This is the most fundamental part of old school magic. Don't try to aim high and make a big tournament, maybe start by asking another tournament organizer if you can help them out. Learning from other organizers can give you some great advice and avoid some headaches you otherwise might have. Not into the IRL stuff? There are alternatives, arrange a tournament or league on Tolaria! If you are more a gathering than tournament person maybe start arranging regular local meetups, talk to bar owners and ask if you can use their space for Magic gathering (explain to them what you are all about). If you don't choose the busiest hours bars tend to like OS players as they often are calm and spend money on both beer and food. Our pre-covid regular meetups at a bar in Gothenburg was basically formed by a forum post by GaJoL stating "we have started a league now" and followed by a time and a place.

Tolaria is a great place to arrange tournaments

5. Start taking and posting good deck pictures
This is something everyone can do. When you are going to take a deck picture put aside 5-10 mins of your life and arrange the main deck in a 6x10 or 5x12 pattern with the cards fully visible and then the sideboard clearly distinguished to the side. Take the picture in 16x9 (this is useful for streamers and on Tolaria), get good lighting (natural light is good), try to get an angle where you don't have glare (all cards should be visible). I have been so guilty of not following this but looking back now at deck lists from 10 years ago where you don't know what cards are in the main deck and what cards are in the sideboard.  Adding that some cards are not visible due to glare just makes me sad.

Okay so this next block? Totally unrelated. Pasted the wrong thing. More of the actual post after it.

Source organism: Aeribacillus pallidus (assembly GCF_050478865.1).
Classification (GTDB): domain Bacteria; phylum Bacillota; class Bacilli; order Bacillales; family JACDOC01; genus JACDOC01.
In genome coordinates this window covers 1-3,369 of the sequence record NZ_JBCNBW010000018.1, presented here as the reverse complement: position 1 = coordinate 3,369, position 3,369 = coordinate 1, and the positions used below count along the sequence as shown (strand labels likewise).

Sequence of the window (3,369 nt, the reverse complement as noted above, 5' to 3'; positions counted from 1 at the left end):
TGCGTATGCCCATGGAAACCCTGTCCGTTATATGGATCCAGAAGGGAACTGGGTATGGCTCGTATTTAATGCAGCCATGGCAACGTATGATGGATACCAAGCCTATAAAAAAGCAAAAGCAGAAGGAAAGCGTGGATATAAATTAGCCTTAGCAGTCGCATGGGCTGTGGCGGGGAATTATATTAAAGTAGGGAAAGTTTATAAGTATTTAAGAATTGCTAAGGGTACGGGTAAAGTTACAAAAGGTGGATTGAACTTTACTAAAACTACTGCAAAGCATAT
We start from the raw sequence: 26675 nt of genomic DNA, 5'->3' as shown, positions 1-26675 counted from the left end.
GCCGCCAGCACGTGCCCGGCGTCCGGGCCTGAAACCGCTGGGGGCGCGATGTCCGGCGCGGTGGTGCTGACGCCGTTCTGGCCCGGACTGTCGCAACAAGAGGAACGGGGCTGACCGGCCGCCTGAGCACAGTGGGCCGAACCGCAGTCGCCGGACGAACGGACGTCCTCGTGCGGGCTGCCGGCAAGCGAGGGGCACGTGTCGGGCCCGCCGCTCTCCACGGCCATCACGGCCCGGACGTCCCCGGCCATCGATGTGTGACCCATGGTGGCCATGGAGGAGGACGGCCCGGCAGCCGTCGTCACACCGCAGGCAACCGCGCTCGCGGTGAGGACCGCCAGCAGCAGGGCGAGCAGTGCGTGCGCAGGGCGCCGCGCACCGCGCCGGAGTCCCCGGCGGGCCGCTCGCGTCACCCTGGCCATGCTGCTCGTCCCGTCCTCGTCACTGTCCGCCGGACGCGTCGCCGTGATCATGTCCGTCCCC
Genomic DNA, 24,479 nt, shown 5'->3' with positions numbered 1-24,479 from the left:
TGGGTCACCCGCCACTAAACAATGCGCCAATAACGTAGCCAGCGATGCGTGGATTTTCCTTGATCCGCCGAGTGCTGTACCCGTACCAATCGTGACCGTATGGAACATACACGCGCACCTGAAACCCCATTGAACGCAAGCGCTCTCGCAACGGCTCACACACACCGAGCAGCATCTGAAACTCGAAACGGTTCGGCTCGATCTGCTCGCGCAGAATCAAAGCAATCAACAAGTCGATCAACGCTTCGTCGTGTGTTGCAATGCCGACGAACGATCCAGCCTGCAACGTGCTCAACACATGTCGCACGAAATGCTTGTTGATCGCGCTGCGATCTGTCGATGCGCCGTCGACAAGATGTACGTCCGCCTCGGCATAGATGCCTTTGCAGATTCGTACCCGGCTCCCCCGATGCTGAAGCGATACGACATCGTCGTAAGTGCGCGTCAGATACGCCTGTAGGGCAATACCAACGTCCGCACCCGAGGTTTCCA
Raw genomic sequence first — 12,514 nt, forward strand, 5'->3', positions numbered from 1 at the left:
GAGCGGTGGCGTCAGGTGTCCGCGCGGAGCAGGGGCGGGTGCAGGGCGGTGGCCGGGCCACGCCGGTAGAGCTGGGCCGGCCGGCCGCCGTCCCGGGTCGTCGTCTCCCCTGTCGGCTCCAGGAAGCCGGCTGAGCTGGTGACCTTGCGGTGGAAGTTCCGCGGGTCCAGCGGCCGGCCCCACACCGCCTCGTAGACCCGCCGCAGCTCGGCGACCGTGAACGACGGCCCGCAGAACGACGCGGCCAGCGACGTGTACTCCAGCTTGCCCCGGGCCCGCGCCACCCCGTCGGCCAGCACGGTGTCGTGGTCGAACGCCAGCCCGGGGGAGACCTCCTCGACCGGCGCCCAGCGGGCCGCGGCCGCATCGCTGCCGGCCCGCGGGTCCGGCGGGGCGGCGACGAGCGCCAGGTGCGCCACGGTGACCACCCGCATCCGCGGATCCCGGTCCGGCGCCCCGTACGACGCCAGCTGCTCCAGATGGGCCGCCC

This picture by Fluffy is an example of a good deck picture.

6. Alter cards that tournament organizers can use as prize support or raffle cards
Altering cards to use as prizes are liked by a lot of people but some people will never appreciate them. Don't let this bring you down, get a set of pens (I got a cheap set of Lumocolors permanent from Amazon) and start altering cheap or blank cards. The point is not being a good professional artist but more do something for others to enjoy. When choosing cards to use try to go for cards that are played so they will show up in deck pictures. Examples of good cheap cards are Disenchant, Red Elemental Blast, Blue Elemental Blast, Terror, Scavenger Folk, Crumble and Divine Offering.

These are the alteration pens I got

7. Be a helpful guide by sharing your knowledge and answer questions